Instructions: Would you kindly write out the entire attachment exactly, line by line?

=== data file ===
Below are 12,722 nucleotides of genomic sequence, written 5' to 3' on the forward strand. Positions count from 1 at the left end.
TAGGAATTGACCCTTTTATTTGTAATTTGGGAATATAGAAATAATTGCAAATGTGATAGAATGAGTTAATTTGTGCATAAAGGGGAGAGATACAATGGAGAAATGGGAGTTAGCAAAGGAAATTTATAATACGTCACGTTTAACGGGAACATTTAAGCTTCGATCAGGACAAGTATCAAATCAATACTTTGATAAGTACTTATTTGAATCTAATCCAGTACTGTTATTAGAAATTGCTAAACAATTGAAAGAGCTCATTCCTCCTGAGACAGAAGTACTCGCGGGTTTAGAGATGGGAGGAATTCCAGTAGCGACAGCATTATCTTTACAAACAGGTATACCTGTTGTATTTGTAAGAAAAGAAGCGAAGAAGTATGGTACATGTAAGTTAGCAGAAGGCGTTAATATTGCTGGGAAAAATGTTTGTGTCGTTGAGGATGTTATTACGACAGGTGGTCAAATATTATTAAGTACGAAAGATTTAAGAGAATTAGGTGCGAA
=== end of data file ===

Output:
Below are 12,722 nucleotides of genomic sequence, written 5' to 3' on the forward strand. Positions count from 1 at the left end.
TAGGAATTGACCCTTTTATTTGTAATTTGGGAATATAGAAATAATTGCAAATGTGATAGAATGAGTTAATTTGTGCATAAAGGGGAGAGATACAATGGAGAAATGGGAGTTAGCAAAGGAAATTTATAATACGTCACGTTTAACGGGAACATTTAAGCTTCGATCAGGACAAGTATCAAATCAATACTTTGATAAGTACTTATTTGAATCTAATCCAGTACTGTTATTAGAAATTGCTAAACAATTGAAAGAGCTCATTCCTCCTGAGACAGAAGTACTCGCGGGTTTAGAGATGGGAGGAATTCCAGTAGCGACAGCATTATCTTTACAAACAGGTATACCTGTTGTATTTGTAAGAAAAGAAGCGAAGAAGTATGGTACATGTAAGTTAGCAGAAGGCGTTAATATTGCTGGGAAAAATGTTTGTGTCGTTGAGGATGTTATTACGACAGGTGGTCAAATATTATTAAGTACGAAAGATTTAAGAGAATTAGGTGCGAA